The cysteine desulfurase Nfs1/Isd11 uses the amino acid cysteine as the substrate and its activity is absolutely required for contributing persulfide sulfur to the essential process of iron-sulfur (Fe–S) cluster assembly in mitochondria. Here we describe a novel regulatory process involving phosphorylation of Nfs1 in mitochondria. Phosphorylation enhanced cysteine desulfurase activity, while dephosphorylation decreased its activity. Nfs1 phosphopeptides were identified, and the corresponding phosphosite mutants showed impaired persulfide formation. Nfs1 pull down from mitochondria recovered an associated kinase activity, and Yck2, a kinase present in the pull down, was able to phosphorylate Nfs1 in vitro and stimulate cysteine desulfurase activity. Yck2 exhibited an eclipsed distribution in the mitochondrial matrix, although other cellular localizations have been previously described. Mitochondria lacking the Yck2 protein kinase (∆ yck2) showed less phosphorylating activity for Nfs1. Compared with wild-type mitochondria, ∆yck2 mitochondria revealed slower persulfide formation on Nfs1 consistent with a role of Yck2 in regulating mitochondrial cysteine desulfurase activity. We propose that Nfs1 phosphorylation may provide a means of rapid adaptation to increased metabolic demand for sulfur and Fe–S clusters within mitochondria.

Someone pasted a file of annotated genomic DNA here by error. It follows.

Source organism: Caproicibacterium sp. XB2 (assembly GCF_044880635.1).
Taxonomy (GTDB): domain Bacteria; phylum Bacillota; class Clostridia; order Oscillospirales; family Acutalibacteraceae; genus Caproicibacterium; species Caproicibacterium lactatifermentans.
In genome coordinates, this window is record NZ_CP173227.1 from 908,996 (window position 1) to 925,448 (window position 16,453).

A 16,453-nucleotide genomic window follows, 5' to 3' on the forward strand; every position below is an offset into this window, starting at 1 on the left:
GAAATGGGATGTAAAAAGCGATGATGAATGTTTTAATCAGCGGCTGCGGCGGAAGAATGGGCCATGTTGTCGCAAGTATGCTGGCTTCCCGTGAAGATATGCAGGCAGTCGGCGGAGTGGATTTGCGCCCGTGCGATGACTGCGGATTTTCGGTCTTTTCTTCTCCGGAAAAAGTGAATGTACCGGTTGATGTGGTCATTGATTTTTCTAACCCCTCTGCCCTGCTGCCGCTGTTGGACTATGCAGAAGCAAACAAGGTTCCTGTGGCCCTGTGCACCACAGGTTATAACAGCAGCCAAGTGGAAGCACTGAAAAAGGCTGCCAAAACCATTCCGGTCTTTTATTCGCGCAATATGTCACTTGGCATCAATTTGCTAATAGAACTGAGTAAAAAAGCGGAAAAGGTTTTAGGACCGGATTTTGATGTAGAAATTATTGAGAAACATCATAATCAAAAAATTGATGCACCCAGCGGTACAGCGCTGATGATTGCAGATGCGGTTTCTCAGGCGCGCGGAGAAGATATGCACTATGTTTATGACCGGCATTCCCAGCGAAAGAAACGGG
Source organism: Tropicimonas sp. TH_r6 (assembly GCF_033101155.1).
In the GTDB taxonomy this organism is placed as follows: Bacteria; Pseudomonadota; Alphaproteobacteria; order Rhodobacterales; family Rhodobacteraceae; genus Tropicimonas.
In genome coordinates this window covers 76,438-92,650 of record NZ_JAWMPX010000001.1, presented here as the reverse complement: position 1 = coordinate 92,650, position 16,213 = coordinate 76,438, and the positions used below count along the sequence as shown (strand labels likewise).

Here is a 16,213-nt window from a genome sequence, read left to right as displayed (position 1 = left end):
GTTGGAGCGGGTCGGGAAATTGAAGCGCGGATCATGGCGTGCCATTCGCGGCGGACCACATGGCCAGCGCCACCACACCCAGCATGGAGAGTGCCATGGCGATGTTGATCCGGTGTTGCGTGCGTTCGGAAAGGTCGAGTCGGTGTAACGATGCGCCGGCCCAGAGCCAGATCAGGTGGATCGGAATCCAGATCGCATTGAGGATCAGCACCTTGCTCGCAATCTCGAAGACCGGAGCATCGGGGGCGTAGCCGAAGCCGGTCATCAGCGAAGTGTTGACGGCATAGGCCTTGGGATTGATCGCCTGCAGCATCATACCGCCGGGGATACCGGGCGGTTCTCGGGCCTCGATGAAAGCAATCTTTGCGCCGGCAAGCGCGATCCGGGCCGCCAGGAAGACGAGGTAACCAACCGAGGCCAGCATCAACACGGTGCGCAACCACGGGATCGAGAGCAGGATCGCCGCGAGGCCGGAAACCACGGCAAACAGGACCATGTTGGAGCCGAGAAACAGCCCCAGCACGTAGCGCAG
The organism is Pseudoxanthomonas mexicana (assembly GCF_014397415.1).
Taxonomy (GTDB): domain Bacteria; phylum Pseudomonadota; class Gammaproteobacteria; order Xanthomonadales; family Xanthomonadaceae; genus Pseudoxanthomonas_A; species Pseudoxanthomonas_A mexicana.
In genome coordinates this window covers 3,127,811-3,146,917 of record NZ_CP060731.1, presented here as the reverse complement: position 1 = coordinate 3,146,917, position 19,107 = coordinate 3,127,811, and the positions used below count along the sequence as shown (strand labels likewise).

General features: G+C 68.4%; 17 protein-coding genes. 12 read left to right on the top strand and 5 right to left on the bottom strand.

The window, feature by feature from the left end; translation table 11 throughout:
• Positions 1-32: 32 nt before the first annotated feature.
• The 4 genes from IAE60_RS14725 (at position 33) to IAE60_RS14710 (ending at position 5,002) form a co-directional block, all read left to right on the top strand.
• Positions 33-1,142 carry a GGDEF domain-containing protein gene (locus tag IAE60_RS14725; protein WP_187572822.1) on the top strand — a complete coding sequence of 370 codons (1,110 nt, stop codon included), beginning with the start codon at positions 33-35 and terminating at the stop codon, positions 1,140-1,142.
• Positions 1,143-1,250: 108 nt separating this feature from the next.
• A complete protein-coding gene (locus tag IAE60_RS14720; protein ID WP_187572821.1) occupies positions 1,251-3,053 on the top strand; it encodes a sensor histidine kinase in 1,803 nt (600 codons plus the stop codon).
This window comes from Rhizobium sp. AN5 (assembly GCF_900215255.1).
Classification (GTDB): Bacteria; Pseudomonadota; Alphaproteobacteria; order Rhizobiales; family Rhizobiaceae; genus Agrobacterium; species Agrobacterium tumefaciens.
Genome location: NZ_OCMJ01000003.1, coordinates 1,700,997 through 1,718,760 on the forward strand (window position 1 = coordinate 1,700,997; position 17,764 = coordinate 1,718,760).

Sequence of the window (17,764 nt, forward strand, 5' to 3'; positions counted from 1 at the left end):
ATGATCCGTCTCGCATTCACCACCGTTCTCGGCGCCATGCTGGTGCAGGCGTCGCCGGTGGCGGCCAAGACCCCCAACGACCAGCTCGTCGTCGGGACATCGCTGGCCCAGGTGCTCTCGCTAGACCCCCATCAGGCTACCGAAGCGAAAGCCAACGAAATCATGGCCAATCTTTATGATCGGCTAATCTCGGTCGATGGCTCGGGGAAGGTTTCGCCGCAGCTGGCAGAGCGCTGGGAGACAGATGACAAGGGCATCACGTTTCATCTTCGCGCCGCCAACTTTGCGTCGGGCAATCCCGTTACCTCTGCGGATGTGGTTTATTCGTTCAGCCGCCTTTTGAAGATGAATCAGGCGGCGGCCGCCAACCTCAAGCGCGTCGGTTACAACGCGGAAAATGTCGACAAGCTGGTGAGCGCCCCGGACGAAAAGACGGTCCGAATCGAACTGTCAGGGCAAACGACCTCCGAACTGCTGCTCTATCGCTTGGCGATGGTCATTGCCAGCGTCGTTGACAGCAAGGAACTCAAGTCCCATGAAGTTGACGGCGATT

All Science Journal Classification (ASJC) codes
- Molecular Medicine
- Molecular Biology
- Cell Biology